Definition of "Proof Of Concept", better known by its acronym "POC
The selection process of a software editor is a key step in the choice of an IT tool implementation. Between the initial need, the presentations of ready-to-use tools, the demonstrations and the production launch, the "Proof Of Concept" is a necessary step for the comparison and the choice of the tool that best meets the requirements and that best fits into the IS.
A POC should be used as a step in the implementation project. It allows the evaluation committee to focus on the real understanding of the capabilities of the tool and the vendor. In the procurement cycle, the POC stage allows the company to focus on key issues, create the conditions for better adoption by the user community, initiate change, implement best practices and lay the foundation for a successful deployment.
The course of a POC
It all starts with the framing of the POC.
This step allows us to define the scope of the POC in order to test the solution in the best conditions. The evaluation committee will be able to identify the key and/or critical issues for the choice of the solution. COSERVIT will propose scenarios adapted to the final context. Once the framing is done, the POC will allow ServiceNav to position itself in front of all the situations set and mandatory for the validation.
As a rule, ServiceNav POCs are deployed on a reduced perimeter of the IS in production. As ServiceNav is an agentless monitoring solution, it listens and reads APIs and hardware and software feedback. It does not impact normal operations and therefore allows for the analysis of real data in order to be able to position itself in the face of production operating situations.
After this framing, the POC follows a process Project and therefore starts with a kick-off.
The role of the kick-off is to identify the consultant in charge of the POC, and to get to know/adjust the schedule proposed by the latter. For the consultant, it is an opportunity to present the technical requirements (dimensioning of the VMs, prerequisite on equipment to be supervised, ...) and to present its planning, according to the technical and organizational constraints.
Following the kickoff and the provision of the VM(s) by the customer, the ServiceNav Box is installed. Its role will be to collect data on the supervised equipment and services.
At the end of this installation, a census of the park to be supervised (defined during the scoping) is carried out by the customer project manager and the consultant.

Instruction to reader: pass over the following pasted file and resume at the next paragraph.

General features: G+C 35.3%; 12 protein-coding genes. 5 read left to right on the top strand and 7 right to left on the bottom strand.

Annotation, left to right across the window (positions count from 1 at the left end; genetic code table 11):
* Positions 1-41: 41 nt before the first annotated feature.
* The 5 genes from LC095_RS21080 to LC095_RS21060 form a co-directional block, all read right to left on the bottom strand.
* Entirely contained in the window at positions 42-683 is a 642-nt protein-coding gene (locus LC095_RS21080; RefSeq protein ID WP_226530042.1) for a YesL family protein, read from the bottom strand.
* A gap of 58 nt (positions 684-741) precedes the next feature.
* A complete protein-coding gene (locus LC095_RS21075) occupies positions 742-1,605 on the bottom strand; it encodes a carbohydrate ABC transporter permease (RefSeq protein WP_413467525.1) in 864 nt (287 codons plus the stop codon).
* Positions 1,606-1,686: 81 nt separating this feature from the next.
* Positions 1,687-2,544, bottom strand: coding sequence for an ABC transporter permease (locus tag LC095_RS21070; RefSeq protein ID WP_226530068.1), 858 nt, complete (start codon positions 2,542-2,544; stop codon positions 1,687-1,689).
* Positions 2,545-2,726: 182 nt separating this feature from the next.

The consultant introduces here good practices, which will be profitable in the long run:
- Maintain supervisory accounts at the highest possible level
- Standardize naming
- Define labels on equipment if relevant
- Put only what is necessary into supervision
At this stage, the supervision tool is populated, it becomes possible to refine the controls (thresholds, arguments) and to define notification policies.
The challenge here is to reduce "noise" and false positives:
- Notify only major alerts, and to appropriate contacts
- Define appropriate thresholds
Once this work is done, it is necessary to analyse the user services, the weather and the reporting needs (reports and dashboards).
The aim here is to identify groups of equipment and services, in order to create user services, which will allow high-level supervision, which can be shared with end users via the service weather.
Once this architecture is in place, the supervision is operational. It remains to identify with the operational users and managers the reporting needs, and the monitoring mode (TV screen, PC, PDF reports, e-mail) in order to define the appropriate dashboards and reports.
Once the POC is implemented, all the situations defined during the scoping will have been tested. Their results will guide the validation or rejection of the solution
How long do I have to reserve?
The ServiceNav product is optimized and our consultants are trained to ensure that the deployment of your monitoring is as efficient and fast as possible, while remaining high quality. It takes only a few days to put a fleet under supervision and to create the first dashboards and user services, once the prerequisites are met.
Once the solution is deployed, it is also easy to make it live, thanks to the numerous mass processing functionalities, the model-based approach (services and equipment), and an efficient and reactive support platform.
In the context of a POC, the time required to make our Service Nav tool available is generally of a month.